Anatomy and Neuroscience - Journal Articles

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    Age-associated deficits in social behaviour are microbiota-dependent
    (Elsevier, 2023) Cruz-Pereira, Joana S.; Moloney, Gerard M.; Bastiaanssen, Thomaz F. S.; Boscaini, Serena; Fitzgerald, Patrick; Clarke, Gerard; Cryan, John F.; Science Foundation Ireland; Saks-Kavanaugh Foundation; Schweizerischer Nationalfonds zur Förderung der Wissenschaftlichen Forschung
    Aging is associated with remodelling of immune and central nervous system responses resulting in behavioural impairments including social deficits. Growing evidence suggests that the gut microbiome is also impacted by aging, and we propose that strategies to reshape the aged gut microbiome may ameliorate some age-related effects on host physiology. Thus, we assessed the impact of gut microbiota depletion, using an antibiotic cocktail, on aging and its impact on social behavior and the immune system. Indeed, microbiota depletion in aged mice eliminated the age-dependent deficits in social recognition. We further demonstrate that although age and gut microbiota depletion differently shape the peripheral immune response, aging induces an accumulation of T cells in the choroid plexus, that is partially blunted following microbiota depletion. Moreover, an untargeted metabolomic analysis revealed age-dependent alterations of cecal metabolites that are reshaped by gut microbiota depletion. Together, our results suggest that the aged gut microbiota can be specifically targeted to affect social deficits. These studies propel the need for future investigations of other non-antibiotic microbiota targeted interventions on age-related social deficits both in animal models and humans.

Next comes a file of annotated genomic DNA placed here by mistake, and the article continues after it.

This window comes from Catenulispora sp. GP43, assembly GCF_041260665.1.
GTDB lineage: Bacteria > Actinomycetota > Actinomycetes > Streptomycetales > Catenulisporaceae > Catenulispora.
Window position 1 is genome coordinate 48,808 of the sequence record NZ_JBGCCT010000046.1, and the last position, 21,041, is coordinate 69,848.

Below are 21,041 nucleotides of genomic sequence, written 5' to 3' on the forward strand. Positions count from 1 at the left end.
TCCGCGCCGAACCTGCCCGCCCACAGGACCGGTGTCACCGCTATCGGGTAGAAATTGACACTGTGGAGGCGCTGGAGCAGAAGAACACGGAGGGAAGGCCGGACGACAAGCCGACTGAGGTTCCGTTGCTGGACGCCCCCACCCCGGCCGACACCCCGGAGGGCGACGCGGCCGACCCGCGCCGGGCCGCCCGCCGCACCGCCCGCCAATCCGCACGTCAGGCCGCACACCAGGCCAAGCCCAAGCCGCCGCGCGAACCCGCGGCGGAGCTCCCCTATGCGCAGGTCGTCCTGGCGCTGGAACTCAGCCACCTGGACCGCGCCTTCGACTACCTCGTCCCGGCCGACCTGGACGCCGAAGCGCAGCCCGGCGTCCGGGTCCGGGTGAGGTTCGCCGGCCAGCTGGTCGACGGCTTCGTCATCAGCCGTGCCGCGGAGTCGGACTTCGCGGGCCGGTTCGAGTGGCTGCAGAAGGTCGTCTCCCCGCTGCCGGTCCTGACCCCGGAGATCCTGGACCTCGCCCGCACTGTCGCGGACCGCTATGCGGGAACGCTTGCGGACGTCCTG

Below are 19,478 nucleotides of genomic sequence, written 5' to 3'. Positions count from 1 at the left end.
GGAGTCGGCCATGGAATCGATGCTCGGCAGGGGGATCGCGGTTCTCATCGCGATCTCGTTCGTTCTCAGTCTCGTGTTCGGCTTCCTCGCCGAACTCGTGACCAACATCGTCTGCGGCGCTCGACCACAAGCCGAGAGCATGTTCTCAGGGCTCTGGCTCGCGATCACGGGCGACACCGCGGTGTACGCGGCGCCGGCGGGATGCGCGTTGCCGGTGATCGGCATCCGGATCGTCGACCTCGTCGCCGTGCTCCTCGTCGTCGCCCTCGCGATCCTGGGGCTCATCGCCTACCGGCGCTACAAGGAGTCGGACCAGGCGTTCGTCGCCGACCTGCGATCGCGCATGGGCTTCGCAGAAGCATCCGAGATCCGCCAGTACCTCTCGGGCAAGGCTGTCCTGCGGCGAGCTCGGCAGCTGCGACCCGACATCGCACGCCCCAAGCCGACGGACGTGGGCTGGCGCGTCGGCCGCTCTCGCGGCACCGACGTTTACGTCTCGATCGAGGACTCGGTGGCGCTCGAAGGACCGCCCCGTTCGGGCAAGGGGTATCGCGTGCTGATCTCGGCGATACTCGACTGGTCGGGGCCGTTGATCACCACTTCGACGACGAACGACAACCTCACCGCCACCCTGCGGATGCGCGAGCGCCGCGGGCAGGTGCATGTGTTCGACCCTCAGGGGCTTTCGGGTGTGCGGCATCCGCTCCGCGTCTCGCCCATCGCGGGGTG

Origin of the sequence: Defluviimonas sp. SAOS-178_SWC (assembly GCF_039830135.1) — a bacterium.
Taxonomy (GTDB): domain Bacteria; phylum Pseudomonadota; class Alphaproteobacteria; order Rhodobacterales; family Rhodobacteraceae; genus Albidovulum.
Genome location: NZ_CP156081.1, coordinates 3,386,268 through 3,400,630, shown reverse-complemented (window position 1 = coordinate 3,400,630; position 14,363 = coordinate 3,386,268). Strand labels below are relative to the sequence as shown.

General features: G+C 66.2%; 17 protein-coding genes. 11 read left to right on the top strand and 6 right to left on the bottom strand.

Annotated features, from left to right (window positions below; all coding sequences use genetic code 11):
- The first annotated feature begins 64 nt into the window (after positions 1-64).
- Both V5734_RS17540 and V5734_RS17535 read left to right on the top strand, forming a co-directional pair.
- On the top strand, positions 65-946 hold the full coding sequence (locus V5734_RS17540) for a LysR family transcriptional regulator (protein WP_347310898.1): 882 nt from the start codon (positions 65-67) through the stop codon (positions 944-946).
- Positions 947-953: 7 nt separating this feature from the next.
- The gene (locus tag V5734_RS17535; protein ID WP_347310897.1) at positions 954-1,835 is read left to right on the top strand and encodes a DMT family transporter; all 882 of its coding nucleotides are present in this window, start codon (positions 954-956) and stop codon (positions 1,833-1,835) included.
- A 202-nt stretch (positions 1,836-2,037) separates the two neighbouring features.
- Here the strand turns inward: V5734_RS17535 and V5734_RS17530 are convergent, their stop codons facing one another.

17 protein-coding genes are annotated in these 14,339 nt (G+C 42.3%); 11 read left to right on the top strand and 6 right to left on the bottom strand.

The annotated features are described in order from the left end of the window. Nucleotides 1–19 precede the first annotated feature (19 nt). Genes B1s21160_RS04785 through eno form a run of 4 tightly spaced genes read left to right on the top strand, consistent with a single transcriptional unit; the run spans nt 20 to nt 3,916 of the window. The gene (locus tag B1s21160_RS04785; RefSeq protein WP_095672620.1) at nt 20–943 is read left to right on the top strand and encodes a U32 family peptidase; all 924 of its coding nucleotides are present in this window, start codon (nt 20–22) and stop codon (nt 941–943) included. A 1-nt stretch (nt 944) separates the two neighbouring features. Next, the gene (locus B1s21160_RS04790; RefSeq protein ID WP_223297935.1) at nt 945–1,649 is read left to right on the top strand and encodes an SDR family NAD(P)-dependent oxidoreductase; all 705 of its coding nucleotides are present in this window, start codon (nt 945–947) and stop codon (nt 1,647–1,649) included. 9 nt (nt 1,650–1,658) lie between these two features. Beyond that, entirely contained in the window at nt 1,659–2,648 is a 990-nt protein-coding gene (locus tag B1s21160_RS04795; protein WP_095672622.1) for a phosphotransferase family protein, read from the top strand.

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    Stress during puberty exerts sex-specific effects on depressive-like behavior and monoamine neurotransmitters in adolescence and adulthood
    (Elsevier Inc., 2022-10-07) Harris, Erin P.; Villalobos-Manriquez, Francisca; Melo, Thieza G.; Clarke, Gerard; O'Leary, Olivia F.; Health Research Board; Science Foundation Ireland